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Fired BigLaw paralegal must pay $35K sanction in dropped suit against law firm, 7th Circuit says

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On Friday, a federal appeals court upheld a sanction requiring a paralegal who filed a $200 million bias suit against Baker McKenzie to pay the law firm’s attorney fees.

The 7th U.S. Circuit Court of Appeals at Chicago upheld an order requiring the paralegal, Elena Stephens, to pay about $35,000.

In a per curiam opinion, a 7th Circuit panel said Stephens could be sanctioned for dismissing the lawsuit to avoid answering discovery questions on two matters.

One matter concerned how Stephens acquired the law firm’s confidential email discussion list of firm employees that she used to email criticism of her supervisors. The other asked Stephens to account for her asserted damages.

Stephens had alleged that she was sexually harassed and mocked because of her Russian heritage and accent during the year she worked at the law firm. Stephens said she was fired in 2017 after she reported the discrimination.

The federal trial judge, Rebecca Pallmeyer, had told Stephens that she should explain how she acquired the email discussion list or should surrender her computer so the law firm could investigate.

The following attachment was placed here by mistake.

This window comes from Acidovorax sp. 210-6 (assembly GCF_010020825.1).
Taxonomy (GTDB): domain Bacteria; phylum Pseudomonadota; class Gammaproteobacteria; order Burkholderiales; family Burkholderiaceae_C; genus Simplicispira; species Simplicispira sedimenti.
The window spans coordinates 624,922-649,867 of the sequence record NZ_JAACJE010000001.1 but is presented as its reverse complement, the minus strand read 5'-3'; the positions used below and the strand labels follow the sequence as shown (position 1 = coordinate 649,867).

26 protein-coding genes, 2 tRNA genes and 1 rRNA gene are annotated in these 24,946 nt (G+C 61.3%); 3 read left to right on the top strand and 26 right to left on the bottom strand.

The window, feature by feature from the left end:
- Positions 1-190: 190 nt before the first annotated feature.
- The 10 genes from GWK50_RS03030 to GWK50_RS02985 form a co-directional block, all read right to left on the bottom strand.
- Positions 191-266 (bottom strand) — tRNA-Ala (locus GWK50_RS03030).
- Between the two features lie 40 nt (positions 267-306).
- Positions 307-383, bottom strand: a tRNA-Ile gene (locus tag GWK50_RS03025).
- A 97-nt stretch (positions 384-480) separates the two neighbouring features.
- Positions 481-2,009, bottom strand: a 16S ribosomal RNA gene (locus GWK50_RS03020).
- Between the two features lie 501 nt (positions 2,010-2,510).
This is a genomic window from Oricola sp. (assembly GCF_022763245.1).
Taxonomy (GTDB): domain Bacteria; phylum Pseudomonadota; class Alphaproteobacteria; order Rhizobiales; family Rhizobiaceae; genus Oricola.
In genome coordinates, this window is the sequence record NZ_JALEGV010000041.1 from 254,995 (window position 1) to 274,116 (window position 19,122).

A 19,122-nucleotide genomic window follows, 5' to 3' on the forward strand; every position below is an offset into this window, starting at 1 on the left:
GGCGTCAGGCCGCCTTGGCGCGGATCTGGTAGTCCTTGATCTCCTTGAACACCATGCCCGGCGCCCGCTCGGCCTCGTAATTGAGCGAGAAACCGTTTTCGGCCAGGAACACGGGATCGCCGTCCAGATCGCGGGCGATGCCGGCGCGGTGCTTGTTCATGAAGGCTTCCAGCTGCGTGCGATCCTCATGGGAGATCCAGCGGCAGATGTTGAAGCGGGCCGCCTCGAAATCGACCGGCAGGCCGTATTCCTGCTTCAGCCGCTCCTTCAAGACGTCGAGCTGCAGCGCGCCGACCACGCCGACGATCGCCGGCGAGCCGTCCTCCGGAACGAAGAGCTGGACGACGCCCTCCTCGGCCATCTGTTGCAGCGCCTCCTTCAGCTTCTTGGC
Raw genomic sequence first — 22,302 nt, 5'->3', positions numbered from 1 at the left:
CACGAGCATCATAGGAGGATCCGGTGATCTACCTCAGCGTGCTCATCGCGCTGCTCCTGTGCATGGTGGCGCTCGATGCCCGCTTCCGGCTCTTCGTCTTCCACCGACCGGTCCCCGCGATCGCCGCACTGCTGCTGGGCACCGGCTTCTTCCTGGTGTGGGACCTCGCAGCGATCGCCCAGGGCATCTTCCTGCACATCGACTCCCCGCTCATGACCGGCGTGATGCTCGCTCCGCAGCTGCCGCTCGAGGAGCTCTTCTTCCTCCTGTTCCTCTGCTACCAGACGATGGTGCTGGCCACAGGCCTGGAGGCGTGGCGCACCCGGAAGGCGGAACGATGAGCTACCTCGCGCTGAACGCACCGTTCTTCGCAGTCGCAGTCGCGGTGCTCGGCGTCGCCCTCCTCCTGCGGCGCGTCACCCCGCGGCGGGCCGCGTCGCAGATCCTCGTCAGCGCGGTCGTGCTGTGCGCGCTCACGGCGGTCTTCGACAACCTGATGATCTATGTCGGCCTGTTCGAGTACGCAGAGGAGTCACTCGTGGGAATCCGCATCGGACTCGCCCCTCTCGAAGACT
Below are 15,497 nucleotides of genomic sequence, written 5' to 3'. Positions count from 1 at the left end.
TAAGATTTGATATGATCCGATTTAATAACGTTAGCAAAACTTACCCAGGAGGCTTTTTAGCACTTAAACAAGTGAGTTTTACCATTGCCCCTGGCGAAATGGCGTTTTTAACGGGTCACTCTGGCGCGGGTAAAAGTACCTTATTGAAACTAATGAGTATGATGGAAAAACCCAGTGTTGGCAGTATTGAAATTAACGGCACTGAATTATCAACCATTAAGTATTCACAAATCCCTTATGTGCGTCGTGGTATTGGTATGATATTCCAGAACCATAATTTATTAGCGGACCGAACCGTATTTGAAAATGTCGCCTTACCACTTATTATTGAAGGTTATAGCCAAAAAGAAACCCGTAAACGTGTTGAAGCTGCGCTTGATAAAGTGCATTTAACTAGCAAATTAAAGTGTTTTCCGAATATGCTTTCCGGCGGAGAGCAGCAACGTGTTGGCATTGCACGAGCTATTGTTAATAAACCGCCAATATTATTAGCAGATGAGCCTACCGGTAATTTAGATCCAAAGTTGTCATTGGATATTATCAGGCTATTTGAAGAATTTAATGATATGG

Pallmeyer had also given Stephens two choices on the damages issue. She could supply records about therapy she sought after the alleged harassment, or she could reduce her damages demand to less than $100,000.

Stephens didn’t supply the records, but she nonetheless increased her demand for damages.

During a court hearing before the trial judge, Stephens said she didn’t have information about emails sent from her Baker McKenzie account. On the damages issue, Stephens said Baker McKenzie had $2 billion in revenues, and a large damages award was needed so it could “feel the pain for wrongdoing.”

Stephens decided to withdraw her case because she didn’t want Baker McKenzie to have access to her computer.

On appeal, the 7th Circuit said the Federal Rules of Civil Procedure generally require litigants who disobey discovery orders to pay reasonable expenses, including attorney fees. The attorney fee sanction “was not unreasonable or unjust,” the appeals court said.

The appellate panel consisted of Judges Michael Kanne, David Hamilton and Amy Barrett.

Hat tip to Law360.

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